Last December as I was putting my studio back in order after finishing a particularly messy project, I noticed a stack of old, unfinished paintings whose images I had abandoned along the way. Their boards were destined to be re-gessoed for new paintings, but I hadn’t gotten around to that yet. Interested to see what I’d found so difficult in the past years, I set those paintings around my studio and sat down to have a good long look. One painting, a vase of flowers on a blue chair with a painting or window framing a girl on horseback, held my attention. I remember being so frustrated when I was painting it years ago that I finally gave up. The square shape was giving me trouble and at the time I just finally threw up my hands and stacked it against the wall telling myself that I’d save it for “another time.” I suspected that I was really abandoning it for good.
That “other time” arrived that day. As I studied the painting’s weird composition, I remembered the younger self I had been when I first began it. At that time, I had wanted a challenge, and chose a 24″ X 24″ square board whereas I usually work on rectangles. I had decided to start with an awkward composition and then work outside my comfort zone to make it work. It was a moment of daring, a courageous moment, and I suddenly felt a lot of empathy for that younger artist I’d been who had stepped forward and chosen a difficult project. So I decided to collaborate with my younger self and try my hand at bringing this to an interesting resolution. The stakes were low. This painting had already been abandoned– I could be reckless and take more risks. I could try a selection of techniques that seemed promising but that I’d decided against in other work. This was a great opportunity. I tried the following: collaging in patterned backgrounds, exploring the entire range of reds from warm to very cool, using a range of blues to teals to turquoise together and not relying on outlining the main forms as I often did in a folk-art way. Most out-of-character for me, I appropriated a self-portrait by Paula Modersohn-Becker (http://uploads2.wikiart.org/images/paula-modersohn-becker/self-portrait-1906.jpg) And when this painting was finally finished, I can say I had learned a lot.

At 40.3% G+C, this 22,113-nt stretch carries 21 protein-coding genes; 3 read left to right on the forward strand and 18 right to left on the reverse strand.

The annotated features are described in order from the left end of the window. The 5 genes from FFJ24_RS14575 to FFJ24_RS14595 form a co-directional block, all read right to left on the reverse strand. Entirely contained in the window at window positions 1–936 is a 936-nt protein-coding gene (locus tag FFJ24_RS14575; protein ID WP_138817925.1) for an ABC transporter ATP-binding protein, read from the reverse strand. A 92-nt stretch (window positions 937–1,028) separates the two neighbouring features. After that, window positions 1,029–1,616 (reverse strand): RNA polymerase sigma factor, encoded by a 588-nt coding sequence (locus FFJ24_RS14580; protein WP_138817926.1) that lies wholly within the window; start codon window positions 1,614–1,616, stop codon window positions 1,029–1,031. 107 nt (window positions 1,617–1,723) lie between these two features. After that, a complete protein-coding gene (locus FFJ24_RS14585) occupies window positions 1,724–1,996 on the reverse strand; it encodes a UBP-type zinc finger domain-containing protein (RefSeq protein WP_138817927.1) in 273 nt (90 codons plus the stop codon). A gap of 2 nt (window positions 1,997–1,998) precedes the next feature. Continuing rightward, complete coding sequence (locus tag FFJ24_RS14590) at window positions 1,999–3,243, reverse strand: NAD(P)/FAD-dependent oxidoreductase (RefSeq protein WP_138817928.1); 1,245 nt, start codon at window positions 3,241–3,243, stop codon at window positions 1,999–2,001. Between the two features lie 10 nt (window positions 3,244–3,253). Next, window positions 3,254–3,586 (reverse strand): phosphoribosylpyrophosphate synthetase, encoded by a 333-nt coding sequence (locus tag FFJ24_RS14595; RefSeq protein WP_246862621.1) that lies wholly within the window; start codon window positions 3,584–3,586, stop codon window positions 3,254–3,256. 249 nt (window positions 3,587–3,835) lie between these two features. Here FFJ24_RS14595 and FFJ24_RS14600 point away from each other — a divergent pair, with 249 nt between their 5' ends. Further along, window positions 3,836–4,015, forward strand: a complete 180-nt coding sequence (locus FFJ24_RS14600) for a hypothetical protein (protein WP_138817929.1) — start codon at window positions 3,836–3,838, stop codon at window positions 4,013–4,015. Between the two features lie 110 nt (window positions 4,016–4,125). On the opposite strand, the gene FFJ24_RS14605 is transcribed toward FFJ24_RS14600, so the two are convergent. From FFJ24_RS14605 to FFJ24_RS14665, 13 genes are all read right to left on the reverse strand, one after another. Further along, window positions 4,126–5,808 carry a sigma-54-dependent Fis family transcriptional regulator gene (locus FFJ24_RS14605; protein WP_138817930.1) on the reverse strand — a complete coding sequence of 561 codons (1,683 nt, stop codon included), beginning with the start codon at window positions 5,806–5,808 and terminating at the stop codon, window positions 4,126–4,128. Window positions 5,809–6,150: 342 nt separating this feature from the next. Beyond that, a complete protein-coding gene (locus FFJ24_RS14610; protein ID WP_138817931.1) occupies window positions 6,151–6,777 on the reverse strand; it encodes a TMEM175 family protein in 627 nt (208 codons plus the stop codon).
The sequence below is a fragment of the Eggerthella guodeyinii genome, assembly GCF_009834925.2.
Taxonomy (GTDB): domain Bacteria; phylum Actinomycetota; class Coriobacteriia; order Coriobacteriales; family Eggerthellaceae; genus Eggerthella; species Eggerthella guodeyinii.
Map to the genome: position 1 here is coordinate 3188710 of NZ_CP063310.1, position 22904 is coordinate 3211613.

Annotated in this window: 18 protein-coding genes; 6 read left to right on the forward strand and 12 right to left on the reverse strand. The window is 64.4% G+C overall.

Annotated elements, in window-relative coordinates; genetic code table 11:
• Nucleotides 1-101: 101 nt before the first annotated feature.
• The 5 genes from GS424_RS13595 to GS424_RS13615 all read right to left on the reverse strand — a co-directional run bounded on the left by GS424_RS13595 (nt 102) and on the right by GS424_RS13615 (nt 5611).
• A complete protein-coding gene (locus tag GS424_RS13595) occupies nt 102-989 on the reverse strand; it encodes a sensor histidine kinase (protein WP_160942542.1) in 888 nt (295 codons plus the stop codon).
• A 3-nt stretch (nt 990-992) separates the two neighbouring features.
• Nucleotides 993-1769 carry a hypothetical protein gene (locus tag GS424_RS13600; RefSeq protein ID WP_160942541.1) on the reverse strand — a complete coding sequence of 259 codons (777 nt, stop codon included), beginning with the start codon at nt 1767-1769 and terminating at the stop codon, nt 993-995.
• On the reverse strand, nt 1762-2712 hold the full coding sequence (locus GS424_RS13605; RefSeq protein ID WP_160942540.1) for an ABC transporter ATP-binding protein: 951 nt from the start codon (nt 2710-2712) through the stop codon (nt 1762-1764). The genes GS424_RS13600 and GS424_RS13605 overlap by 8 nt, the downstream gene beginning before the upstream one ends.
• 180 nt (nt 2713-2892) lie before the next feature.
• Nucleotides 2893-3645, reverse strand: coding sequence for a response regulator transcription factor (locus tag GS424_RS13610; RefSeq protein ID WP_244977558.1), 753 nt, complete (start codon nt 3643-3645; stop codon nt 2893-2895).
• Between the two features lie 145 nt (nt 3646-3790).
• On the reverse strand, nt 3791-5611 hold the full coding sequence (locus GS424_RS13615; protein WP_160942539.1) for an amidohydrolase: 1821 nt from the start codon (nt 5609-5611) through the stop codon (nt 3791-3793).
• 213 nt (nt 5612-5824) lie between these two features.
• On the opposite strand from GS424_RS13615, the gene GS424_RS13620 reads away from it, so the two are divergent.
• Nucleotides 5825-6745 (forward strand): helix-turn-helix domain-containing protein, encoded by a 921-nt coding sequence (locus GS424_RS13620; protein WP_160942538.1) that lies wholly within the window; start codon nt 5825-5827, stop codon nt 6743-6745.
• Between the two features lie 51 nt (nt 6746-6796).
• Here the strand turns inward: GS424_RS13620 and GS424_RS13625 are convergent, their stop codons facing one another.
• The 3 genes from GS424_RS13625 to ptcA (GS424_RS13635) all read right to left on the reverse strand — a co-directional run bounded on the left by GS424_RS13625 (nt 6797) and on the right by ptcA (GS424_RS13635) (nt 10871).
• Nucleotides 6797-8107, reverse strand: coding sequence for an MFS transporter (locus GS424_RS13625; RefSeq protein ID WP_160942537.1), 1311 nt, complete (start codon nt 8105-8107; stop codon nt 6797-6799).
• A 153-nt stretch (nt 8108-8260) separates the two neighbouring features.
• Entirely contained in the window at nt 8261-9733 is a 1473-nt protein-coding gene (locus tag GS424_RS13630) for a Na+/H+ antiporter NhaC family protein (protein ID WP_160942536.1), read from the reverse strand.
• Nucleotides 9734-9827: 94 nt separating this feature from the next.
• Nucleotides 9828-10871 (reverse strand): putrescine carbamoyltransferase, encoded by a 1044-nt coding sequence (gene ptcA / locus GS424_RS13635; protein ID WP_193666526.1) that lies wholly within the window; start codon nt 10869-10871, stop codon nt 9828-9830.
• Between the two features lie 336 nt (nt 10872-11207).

The next time you finish a project and are feeling bold, consider looking through your unfinished work. Collaborate with a less-experienced part of yourself and together you can take some risks, practice something you want to try and perhaps make some breakthroughs. Whether you deem your painting a success or not, you will have gotten some practice stretching your abilities and learned a few new things for next time.